GDPR is Here-Is Your Business Ready?
By: Thomas Story
When you think of Black Friday, you may cringe about stampeding customers seeking bargains the day after Thanksgiving. However, Friday, May 25, 2018 brings an entirely different source of dread for businesses: compliance with the EU’s General Data Protection Regulation (“GDPR”). You are not alone if your business is not ready for GDPR, as a recent study indicated that 85% of US and EU companies were not fully prepared for GDPR’s effective date of May 25.
What Is GDPR?
GDPR replaces the Data Protection Directive 95/46/EC and is designed to harmonize data privacy laws across Europe, protect and empower all EU citizens’ data privacy, and reshape the way organizations approach data privacy. GDPR is brand new and with a length of 261 pages in English (much of which is still being ironed out) there are questions remaining about how it will be implemented. However, some of the key provisions of GDPR include:
- Increased Transparency/Notice. Companies are required to notify data subjects of the information they collect, how and why they use it, and with whom they share the data, all in clear, easily understandable language.
- “Privacy by design.” GDPR requires that companies implement appropriate technical and organizational measures to protect the rights of data subjects.
- “Data Minimization.” Companies must hold and process only the data that is “absolutely necessary” and limit access to personal data to only those who need it.
- Penalties. Fines for violations can be in amounts up to 4 percent of annual global turnover or €20,000,000, whichever is greater.
- Clear and Revocable Consent. Requests for consent to gather information must be given in an intelligible and easily accessible form, with the purpose for data processing attached to that consent. It must be as easy to withdraw consent as it is to give it.
- Breach Notification. With any data breach likely to result in a risk for the rights and freedoms of individuals, companies must notify customers within 72 hours of becoming aware of the data breach.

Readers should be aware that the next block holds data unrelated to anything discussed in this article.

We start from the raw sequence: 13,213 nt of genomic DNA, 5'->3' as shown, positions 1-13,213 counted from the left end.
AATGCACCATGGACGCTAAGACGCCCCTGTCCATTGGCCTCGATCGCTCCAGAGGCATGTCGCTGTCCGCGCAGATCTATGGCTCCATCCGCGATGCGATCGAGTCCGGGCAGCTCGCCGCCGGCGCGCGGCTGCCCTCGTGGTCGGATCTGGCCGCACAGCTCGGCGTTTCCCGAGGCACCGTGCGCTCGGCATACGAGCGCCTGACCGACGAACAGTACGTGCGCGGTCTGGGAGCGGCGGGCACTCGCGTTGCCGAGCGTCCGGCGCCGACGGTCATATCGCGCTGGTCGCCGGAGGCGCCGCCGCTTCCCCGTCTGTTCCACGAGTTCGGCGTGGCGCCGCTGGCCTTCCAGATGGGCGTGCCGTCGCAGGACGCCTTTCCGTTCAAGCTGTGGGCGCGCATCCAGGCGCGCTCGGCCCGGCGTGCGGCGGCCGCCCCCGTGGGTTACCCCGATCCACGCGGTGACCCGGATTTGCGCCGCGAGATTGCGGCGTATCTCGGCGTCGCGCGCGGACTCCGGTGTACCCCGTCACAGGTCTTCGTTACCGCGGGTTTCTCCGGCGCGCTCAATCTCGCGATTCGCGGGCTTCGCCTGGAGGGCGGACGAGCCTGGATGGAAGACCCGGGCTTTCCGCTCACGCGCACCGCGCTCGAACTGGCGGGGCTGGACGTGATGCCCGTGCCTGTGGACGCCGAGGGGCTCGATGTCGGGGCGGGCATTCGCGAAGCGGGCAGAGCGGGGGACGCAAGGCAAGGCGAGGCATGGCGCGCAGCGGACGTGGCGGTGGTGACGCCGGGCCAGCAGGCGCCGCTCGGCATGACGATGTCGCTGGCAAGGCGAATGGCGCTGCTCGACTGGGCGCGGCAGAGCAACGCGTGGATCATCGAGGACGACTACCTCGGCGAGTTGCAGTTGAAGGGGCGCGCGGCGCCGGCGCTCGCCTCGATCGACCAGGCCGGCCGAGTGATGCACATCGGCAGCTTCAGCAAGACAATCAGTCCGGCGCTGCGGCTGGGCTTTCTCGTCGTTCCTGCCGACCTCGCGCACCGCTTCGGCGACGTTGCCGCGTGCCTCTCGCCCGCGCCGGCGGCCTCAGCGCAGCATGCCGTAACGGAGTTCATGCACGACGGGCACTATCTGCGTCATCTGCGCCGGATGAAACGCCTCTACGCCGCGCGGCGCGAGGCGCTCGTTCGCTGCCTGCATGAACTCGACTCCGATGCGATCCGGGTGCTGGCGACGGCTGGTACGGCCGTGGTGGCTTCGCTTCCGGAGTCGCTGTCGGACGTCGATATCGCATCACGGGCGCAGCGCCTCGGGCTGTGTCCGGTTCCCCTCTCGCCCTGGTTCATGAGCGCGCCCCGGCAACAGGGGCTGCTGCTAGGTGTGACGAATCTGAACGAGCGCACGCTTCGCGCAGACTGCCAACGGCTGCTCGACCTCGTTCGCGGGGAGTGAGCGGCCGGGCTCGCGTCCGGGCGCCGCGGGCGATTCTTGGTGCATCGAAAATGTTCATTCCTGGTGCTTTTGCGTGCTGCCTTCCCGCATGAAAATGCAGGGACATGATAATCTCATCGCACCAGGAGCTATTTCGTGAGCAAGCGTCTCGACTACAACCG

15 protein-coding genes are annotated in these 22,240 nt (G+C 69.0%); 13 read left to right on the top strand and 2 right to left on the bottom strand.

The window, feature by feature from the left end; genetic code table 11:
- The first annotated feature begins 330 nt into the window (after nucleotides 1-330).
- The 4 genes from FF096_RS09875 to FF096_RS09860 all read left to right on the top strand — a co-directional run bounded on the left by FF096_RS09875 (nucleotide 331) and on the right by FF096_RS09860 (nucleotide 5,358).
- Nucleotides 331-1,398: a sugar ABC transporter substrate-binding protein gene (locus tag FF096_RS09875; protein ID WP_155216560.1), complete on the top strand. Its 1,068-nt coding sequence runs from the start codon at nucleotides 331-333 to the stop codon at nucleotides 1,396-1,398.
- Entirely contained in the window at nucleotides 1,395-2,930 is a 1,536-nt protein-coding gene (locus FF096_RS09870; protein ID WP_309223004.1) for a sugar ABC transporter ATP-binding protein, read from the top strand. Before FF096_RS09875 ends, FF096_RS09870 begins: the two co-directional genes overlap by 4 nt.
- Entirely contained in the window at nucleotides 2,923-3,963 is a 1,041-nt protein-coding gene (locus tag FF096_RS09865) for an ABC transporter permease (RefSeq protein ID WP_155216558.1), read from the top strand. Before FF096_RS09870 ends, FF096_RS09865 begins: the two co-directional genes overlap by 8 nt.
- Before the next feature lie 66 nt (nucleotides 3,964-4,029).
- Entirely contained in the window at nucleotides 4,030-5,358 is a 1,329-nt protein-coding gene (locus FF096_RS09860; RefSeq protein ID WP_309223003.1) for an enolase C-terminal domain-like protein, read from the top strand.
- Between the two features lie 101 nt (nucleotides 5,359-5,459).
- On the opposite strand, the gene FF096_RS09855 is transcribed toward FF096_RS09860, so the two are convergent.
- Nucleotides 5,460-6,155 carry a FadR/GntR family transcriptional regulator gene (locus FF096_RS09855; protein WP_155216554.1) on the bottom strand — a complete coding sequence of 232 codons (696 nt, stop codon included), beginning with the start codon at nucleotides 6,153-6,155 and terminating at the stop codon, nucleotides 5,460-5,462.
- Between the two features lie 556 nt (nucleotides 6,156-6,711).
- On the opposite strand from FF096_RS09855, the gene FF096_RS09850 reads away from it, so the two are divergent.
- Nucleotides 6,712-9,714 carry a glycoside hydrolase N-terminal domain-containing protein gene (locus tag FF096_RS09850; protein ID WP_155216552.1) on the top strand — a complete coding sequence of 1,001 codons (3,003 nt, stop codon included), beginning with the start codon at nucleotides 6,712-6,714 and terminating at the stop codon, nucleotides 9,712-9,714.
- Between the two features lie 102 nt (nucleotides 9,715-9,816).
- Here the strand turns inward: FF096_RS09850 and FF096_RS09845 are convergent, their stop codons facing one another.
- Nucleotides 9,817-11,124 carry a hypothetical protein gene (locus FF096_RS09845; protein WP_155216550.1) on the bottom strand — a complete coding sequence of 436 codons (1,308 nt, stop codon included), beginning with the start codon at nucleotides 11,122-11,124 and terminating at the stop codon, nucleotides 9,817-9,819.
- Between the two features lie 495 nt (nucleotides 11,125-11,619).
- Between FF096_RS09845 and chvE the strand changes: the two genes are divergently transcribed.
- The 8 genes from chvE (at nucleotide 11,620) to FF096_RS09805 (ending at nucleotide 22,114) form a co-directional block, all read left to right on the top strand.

- Right to Access. Data subjects may request whether a company is processing their personal data and for what purpose. Companies must provide a copy of the personal data upon request.
- Right to be Forgotten. In certain circumstances, data subjects have a right to require companies to erase their personal data, cease further dissemination of the data, and potentially have third parties halt processing activities.
Does GDPR Apply to Your Business?
If your company has information about EU residents, GDPR likely applies to you. The GDPR applies to all companies, regardless of location, who are processing personal data of EU residents, with a few exceptions. However, GDPR does not extend to businesses’ information. It only applies to real people.
Do We Need Consent from EU Residents?
Consent is not necessarily required for all data processing activities. The GDPR sets forth several alternate reasons for data processing that do not rely on consent. Among these are: (a) compliance with a legal obligation, (b) performance of a contract, (c) vital interest of a person, (d) public interest, or (e) the company’s legitimate interest. Consent is generally required for the processing of sensitive information, such as race, religion, political opinions, health information, and biometric data. If consent is required, it must be clear, unambiguous, and revocable.
What Should Your Business Do?
If it appears that GDPR applies to your business, the first step is to identify a person in your organization to take the lead on data privacy. That person should ask the following questions:
- What information does our company collect about European residents?
- How does our company collect and use this information?
- Do we share this information with third parties, and for what purpose?
- For how long will we need this information?
The answers to these questions will help inform a review and update of your privacy policies and practices. It is advisable to consult with counsel knowledgeable about global data privacy as you work toward compliance with GDPR and other data privacy regulations.
For more information regarding GDPR and how it may impact your business, please feel free to contact Brian McCormac, Thomas Story, Caitlin Andersen or another member of the Data Security and Privacy Practice Group.
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